- Personal profiles can spend more time being “personal.” While brand pages certainly should try to be “human” (posting and sharing more than just sales pitches), personal profiles have less pressure on them to “get the message out.” So when “the message” is shared, it seems more natural and is accepted more easily.
How to Use a Personal Profile to Build Your Brand Page
Before I get into the practical tips, one caveat. While I’m hoping to help you build a following for your Google+ brand page, that shouldn’t be your number one concern. To paraphrase the brilliant Internet marketing trainer Corey Creed: “Brand pages don’t have wallets, people do.” (He says this about search engines, but I think it applies equally well to social media business pages.) As long as you’re building credibility for your company, don’t sweat too much where it’s happening, whether on your site, your brand page, or your personal profile.
With that in mind, here are my top tips for using your personal profile to build your company’s branding and Google+ brand page.
1. Make your brand affiliation clear on your profile’s “About” tab.
Do more than just have your brand in the employment section. The Introduction section of your About tab is a natural place to talk about your business and what it does. It also acts as a search keyword in Google+’s internal search, so as your profile gains influence, it becomes one more way for your brand to be found online. But more importantly, as people come to know and like you on Google+, they will come to associate your company (favorably) with you.
2. Post about your brand’s topics, but not always about your brand.
Your objective here is to establish yourself as a credible authority in the areas your brand touches on. Remember that more people are going to end up being interested in your business because of you than from any hard selling you do. So if your brand is a travel broker, in your personal postings talk about travel, give travel tips, share web content and other Google+ posts that are about travel (but not necessarily your company). Help people who are talking about taking a trip.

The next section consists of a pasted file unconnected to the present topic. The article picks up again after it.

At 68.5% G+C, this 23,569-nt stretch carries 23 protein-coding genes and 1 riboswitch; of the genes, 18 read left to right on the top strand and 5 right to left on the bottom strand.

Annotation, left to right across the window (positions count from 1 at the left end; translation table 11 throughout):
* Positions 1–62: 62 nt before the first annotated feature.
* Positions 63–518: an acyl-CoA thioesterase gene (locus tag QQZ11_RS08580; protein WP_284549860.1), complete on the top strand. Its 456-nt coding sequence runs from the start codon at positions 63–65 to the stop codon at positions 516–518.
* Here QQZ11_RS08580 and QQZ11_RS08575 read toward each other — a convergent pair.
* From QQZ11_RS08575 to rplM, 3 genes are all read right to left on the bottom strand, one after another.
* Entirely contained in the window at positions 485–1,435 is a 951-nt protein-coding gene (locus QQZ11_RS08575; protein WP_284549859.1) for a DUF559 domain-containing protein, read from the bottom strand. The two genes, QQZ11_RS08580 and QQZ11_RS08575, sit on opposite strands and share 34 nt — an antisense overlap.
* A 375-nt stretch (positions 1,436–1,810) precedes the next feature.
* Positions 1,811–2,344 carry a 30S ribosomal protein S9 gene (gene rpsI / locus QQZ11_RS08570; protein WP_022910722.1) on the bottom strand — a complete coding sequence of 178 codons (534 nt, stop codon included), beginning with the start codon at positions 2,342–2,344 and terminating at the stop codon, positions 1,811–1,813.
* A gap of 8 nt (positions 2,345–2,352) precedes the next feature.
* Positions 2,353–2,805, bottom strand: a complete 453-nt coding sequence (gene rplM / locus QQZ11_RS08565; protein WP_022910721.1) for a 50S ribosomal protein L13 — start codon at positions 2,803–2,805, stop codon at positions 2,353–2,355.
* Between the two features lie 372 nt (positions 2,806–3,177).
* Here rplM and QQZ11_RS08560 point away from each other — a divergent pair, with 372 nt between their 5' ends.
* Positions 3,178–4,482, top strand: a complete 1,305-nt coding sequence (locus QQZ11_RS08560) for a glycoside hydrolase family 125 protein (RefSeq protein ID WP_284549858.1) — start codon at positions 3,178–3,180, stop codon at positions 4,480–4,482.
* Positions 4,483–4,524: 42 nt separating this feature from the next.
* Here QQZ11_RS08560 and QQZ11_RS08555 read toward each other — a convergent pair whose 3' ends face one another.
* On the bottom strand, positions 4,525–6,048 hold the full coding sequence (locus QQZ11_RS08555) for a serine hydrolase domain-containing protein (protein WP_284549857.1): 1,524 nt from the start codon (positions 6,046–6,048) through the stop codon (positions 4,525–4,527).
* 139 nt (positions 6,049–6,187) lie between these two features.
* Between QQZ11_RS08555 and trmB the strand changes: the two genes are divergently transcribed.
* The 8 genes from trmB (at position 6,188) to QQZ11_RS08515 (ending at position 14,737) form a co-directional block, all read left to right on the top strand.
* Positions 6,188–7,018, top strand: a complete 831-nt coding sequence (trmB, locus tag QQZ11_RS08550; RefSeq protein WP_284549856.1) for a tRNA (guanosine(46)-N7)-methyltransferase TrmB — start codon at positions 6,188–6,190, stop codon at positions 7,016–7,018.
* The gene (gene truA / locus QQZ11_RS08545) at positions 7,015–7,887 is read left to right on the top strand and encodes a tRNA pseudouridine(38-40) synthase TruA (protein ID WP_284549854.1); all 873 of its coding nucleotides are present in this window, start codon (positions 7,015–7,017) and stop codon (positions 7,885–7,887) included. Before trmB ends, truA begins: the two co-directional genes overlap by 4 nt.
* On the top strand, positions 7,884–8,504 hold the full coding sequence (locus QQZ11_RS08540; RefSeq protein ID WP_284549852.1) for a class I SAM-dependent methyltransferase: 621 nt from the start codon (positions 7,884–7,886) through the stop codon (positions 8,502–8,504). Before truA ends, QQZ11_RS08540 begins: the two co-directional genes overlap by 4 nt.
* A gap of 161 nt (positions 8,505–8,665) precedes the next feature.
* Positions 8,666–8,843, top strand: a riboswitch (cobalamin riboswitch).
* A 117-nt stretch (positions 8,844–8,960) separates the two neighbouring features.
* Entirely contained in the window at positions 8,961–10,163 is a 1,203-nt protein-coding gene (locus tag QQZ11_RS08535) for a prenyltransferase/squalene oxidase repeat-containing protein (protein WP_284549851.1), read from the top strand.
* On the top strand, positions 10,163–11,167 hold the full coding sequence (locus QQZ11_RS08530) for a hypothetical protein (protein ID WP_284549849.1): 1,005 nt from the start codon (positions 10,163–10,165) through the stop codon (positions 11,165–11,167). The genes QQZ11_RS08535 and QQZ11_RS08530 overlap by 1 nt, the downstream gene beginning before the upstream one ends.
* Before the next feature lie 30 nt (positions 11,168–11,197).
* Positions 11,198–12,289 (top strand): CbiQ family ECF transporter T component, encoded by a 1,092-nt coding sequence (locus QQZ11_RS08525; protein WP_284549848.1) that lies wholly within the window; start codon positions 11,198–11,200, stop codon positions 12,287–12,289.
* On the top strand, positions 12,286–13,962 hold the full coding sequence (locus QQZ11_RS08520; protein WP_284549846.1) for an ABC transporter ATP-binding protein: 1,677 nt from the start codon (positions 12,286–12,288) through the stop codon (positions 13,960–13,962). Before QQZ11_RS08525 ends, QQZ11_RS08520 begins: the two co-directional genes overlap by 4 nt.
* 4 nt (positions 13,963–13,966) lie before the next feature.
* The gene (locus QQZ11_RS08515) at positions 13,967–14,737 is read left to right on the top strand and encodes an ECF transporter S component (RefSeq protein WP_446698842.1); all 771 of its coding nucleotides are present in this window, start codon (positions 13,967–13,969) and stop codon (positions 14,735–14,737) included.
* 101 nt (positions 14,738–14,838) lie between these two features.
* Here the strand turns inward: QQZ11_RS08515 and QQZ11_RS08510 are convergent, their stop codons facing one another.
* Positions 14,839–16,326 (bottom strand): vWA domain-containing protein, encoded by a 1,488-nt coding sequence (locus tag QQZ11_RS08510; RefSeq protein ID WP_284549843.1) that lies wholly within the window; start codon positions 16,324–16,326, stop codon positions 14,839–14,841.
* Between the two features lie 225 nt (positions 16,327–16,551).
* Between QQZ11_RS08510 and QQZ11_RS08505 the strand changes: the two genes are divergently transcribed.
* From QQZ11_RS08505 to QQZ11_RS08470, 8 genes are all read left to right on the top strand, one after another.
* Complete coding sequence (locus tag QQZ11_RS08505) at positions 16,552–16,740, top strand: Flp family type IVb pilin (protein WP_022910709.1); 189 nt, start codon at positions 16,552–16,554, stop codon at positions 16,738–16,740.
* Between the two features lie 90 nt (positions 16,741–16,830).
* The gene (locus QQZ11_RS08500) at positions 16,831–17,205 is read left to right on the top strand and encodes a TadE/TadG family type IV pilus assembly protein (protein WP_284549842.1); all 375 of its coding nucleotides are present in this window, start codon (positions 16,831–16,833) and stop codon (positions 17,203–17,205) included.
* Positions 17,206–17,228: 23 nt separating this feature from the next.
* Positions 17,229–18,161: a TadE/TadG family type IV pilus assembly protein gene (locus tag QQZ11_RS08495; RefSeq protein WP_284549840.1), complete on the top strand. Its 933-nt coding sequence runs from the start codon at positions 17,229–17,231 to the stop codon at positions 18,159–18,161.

3. Share links to your brand, but do it naturally.
In his great book about Google+ (What the Plus! Google+ for the Rest of Us), Guy Kawasaki says that he keeps his self-promotion posts to under 5%. I wouldn’t want to make any percentage an absolute rule, but I would definitely advise keeping your business-promoting posts few compared to your other posts. There’s always a fine line between naturally sharing what you’re about and spamming.
But I think you can post more brand links than Kawasaki’s 5% if you’re sharing them more organically. For example, share a link to a helpful blog post on your company’s blog as part of a post about a larger topic. Our hypothetical travel broker might write a Google+ post about a great trip to Tahiti she just got back from, and in it drop a link to her agency’s post about “best exotic travel locations” as part of the discussion. Also don’t be shy about sharing a link to your company’s resources in a comment thread if the resource would be truly helpful to someone in the discussion.
4. Create and share a shared circle that includes your brand page. Find some great people and pages on Google+ who aren’t competitors but who share things related to your brand’s topics. Put them in a circle and from time to time share that circle in a post, explaining why it’s a valuable follow. Your followers can add the circle to their circles with one easy click. Now here’s the “trick”: include your brand page in the shared circle. Only do it if your brand page truly relates to the topic of your shared circle. (To share a circle in a post, on your circles tab click the circle, then click the shared circle icon that appears where the circle was.)
Have you explored the power of using your personal branding to build your brand’s presence in social media, and on Google+ in particular? If so, what has worked for you? How well do you think you do in maintaining the balance between being a real person and promotion?